The Crazy Fun
Dominion has two base sets: Dominion and Intrigue. You can buy either one or both. Each comes with 25 different special cards in addition to stacks of basic points and money cards. Each special card comes with 10 copies. Each game you play, you choose 10 unique cards and set out a stack of 10 for each of these cards. Between the base sets and all the expansion there are over 100 unique cards and an incredible amount of unique set ups that are fun to play. Every game set up can be a little different.

The Amazing Elegance
Despite all its wondrous variety, Dominion stays simple. Draw 5 cards, play what you can, buy something you can afford. This recent Christmas, I taught family members (casual gamers) to play in a matter of minutes. They loved Dominion and had no trouble understanding how to play despite the available cards changing every single game.

The Real Game Changers
Each expansion to the game seems to magically give Dominion more variety without increasing it's complexity at all. No matter what the specific cards do, it's always draw 5, play cards, buy something. It's also the only board game I've played that's enjoyable as single player entertainment. As the owner of Dominion, I have spent hours glancing over the cards trying to determine interesting set ups to play. This is fun by itself, but then of course I get the reward of actually playing these set ups with friends later.

If you're going to buy Dominion, shell out the extra cash and get at least one expansion to go with it. When you get that expansion, get Seaside or Prosperity. The base game is fun for a bit, but these two expansions inject a healthy dose of flavor and fun.

Please leave a comment and let me know about games that have changed your perception on gaming. Also, get the skinny on a video game changer, Heavy Rain, with our friends at Growing Up Gamers

Wednesday, January 5, 2011

Seven Deadly Sins Of Video Games

I wish these sins were to be found only in bad games. Unfortunately, the seven sins of video games are annoying practices that mar even the best games today. Old habits, lazy shortcuts, and easy patch ups that the video game industry just can't seem to stop doing. I submit that if a game makers want to ensure quality in their games, they would do well to avoid these sins at all cost.

Unskippable Cutscenes
This one is a classic complaint but video game designers continue to inflict this prideful pain upon their players. Sometimes I’m re-playing the game. Sometimes I’ve died and am trying again. Sometimes the designer has just written a bad story I don’t care about. It doesn’t matter. The player should be able to skip over any content that isn’t actually interactive with the press of a few buttons. Games are meant to be played. Don’t prevent them from being played by deciding cutscenes, tutorials, and panoramic scenery shots are more important than a player’s wish to actually play the game.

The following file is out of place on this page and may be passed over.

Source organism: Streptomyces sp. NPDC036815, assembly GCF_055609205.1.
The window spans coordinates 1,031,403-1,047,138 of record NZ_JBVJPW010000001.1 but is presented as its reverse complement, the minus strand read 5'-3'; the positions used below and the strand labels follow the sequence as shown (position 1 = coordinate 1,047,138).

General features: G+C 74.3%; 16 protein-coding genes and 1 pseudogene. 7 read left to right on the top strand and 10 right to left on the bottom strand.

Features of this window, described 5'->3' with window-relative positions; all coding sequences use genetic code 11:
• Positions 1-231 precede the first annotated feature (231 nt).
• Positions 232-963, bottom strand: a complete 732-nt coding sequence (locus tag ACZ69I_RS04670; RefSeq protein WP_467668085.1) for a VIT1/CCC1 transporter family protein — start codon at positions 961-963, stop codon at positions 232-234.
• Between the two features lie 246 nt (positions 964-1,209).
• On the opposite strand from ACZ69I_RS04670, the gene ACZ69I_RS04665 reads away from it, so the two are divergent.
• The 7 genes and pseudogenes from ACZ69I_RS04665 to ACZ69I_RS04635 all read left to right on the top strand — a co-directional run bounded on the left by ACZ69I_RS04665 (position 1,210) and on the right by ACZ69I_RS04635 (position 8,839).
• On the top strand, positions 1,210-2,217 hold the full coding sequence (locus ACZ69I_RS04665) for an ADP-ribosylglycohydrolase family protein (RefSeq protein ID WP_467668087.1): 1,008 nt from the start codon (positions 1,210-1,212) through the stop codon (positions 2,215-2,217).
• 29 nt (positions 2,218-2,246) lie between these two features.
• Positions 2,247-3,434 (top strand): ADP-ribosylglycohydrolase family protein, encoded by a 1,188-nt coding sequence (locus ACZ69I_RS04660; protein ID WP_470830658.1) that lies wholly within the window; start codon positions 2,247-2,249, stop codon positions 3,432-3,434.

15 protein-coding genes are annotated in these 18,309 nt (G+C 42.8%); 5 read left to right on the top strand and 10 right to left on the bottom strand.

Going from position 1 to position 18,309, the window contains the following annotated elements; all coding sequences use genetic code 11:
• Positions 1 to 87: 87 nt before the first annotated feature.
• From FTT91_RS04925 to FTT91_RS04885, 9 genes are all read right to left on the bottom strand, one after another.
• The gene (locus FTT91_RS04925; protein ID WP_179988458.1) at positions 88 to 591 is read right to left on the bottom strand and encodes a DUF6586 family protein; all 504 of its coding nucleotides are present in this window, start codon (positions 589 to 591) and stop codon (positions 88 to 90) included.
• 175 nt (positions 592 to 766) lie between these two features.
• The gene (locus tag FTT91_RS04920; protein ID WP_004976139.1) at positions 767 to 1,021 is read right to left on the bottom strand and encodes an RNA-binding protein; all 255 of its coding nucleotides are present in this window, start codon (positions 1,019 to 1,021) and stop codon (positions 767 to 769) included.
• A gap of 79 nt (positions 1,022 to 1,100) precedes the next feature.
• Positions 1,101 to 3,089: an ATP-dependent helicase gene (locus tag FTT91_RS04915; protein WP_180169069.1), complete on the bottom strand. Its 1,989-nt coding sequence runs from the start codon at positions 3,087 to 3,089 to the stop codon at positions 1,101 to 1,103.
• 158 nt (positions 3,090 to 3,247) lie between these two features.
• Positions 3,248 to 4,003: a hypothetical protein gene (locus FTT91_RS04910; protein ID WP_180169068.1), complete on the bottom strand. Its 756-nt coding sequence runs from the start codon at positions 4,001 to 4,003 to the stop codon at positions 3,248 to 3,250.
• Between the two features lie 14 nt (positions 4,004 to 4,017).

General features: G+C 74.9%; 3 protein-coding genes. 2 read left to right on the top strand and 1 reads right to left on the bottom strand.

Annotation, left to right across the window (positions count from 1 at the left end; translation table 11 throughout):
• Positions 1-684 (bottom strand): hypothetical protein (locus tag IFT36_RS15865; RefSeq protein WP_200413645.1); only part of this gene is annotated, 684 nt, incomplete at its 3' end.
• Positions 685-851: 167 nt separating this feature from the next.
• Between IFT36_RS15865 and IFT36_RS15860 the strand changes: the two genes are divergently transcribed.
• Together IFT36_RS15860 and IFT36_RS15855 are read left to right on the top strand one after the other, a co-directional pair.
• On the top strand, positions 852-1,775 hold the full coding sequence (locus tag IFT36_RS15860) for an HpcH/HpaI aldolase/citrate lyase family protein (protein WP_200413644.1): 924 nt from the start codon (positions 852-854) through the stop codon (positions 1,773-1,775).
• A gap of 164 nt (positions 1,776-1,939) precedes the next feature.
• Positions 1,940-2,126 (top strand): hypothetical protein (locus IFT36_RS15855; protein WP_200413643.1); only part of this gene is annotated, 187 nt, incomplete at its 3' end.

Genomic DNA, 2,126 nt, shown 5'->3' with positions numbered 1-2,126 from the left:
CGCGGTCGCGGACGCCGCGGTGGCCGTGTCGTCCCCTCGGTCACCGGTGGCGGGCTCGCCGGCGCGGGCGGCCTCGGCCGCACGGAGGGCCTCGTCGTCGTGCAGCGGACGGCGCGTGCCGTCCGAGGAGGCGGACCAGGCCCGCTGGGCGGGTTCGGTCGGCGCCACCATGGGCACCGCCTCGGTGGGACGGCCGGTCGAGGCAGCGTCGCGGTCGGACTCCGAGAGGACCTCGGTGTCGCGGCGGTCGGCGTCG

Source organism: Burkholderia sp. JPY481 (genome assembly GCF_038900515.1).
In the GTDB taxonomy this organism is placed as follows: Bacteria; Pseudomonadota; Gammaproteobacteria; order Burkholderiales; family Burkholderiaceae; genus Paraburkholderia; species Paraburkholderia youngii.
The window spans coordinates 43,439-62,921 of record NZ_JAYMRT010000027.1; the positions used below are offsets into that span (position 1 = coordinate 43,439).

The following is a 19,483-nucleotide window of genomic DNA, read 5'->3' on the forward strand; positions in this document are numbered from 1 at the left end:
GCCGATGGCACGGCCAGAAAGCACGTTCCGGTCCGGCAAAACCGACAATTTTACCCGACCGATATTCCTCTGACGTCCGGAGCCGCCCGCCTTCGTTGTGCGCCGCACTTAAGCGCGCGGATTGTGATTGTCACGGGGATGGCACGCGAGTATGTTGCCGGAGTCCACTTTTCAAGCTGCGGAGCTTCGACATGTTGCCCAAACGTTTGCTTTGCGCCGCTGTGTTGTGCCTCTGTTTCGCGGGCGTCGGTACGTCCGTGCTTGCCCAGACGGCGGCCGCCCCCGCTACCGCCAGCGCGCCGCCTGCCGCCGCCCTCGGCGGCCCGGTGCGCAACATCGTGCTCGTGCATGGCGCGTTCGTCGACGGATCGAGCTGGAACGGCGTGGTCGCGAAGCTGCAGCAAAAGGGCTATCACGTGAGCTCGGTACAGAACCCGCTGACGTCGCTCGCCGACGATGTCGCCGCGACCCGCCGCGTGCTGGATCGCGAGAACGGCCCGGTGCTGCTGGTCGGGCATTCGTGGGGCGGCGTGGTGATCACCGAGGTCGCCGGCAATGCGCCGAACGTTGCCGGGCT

Fat Price/Lean Game

The notion that games shouldn’t be judged on length and price is absurd. For $60 dollars, I want 10 hours of entertainment minimum. For this cost, I could go see 7 new movies, buy 8 paperback books, or buy several DVDs which I will watch several times each. All of these would provide well over 10 hours of entertainment. If you know you’re making a 5 hour game, give it a 5 hour price.

Rinse Repeat Game Design

Aaaand if a game is coming up a little short on time, the way to fix that is NOT to just add in more pointless wandering, longer levels, or forced backtracking. It doesn’t matter if a game’s got the worlds coolest main character, awesome graphics, and intricate enemies, things need to change up on a regular basis. If level 2 is basically level 1 with slightly different enemies and a differently painted back drop it should be cut or replaced. Repetition with little or no variation kills the pacing and the fun in any game.


Sniveling Tactics To Avoid Piracy and Resale

When a game’s sales tank, whiny designers like to blame piracy and used game sales. They writhe with envy believing that someone has “gotten away with something." The response? Obnoxious copy protection and forced downloads. Sometimes content that clearly should be a part of the game is chopped out and made into a download. Sometimes players must jump through several hoops to satisfy arcane copy protection. Either way, the game makers is a jackass and needs to knock it off. Make a better game or market the game better. Any other tactic just punishes loyal customers who paid for the product. It makes it more difficult to enjoy the game and harder to recommend it to a friend.

Zero Tolerance For Failure

A true fun-killer. One missed jump, one ridiculously powerful enemy, or one unfair level and all the fun comes grinding to a halt while you once again traverse familiar and increasingly boring terrain hoping this time you won’t make the same terrible mistake. Bizarrely, modern games still like to throw this in at the end of the game to present a “real challenge” and create a “climatic moment”. All it really does is kill the fun for everyone. Games need to keep a good flow. Either reset the player less than 10 seconds away from the failure point or better yet, find a way to let them fail, suffer a consequence, and continue playing the game anyways.

Meaningless Collectibles and Sidequests